Conveyance – Metes and Bounds

The fact that the grantor did not specifically include railroad right-of-way in his metes and bounds descriptions of lots into which tract was subdivided did not mean that grantees of lots abutting right-of-way did not acquire land underlying right-of-way. The grantor was a fee simple owner of servient land underlying easement, and did not explicitly retain right-of-way upon subdividing tract, with result that easement and servient estate underlying it were transferred when tract was subdivided. Dowd v. City of Omaha, Douglas County, 2 Neb. App. 958, 520 N.W.2d (1994).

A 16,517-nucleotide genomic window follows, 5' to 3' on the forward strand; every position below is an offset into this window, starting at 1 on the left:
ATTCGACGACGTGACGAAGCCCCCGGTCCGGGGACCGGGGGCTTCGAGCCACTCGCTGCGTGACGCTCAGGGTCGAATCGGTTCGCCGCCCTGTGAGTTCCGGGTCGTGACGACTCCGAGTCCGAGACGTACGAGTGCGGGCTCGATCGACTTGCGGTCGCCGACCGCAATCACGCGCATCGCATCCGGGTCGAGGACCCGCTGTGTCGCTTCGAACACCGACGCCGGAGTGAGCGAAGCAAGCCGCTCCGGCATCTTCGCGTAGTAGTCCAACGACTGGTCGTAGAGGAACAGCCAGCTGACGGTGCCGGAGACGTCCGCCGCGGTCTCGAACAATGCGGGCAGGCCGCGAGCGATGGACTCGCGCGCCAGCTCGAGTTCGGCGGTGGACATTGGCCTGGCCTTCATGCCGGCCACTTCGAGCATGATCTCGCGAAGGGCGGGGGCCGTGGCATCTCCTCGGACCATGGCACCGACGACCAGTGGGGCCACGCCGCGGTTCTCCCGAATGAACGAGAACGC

Where metes and bounds description, taken as a whole is sufficiently clear to indicate intended bounds of subject parcel, with courses and distances set out clearly, and there is clear indication of legislative intent that such courses and distance control, conflicting statements therein erroneously fixing particular property or street lines may be rejected as inadvertent error. Christensen v. City of Tekamah, 432 N.W.2d 798, 230 Neb. 576 (1988).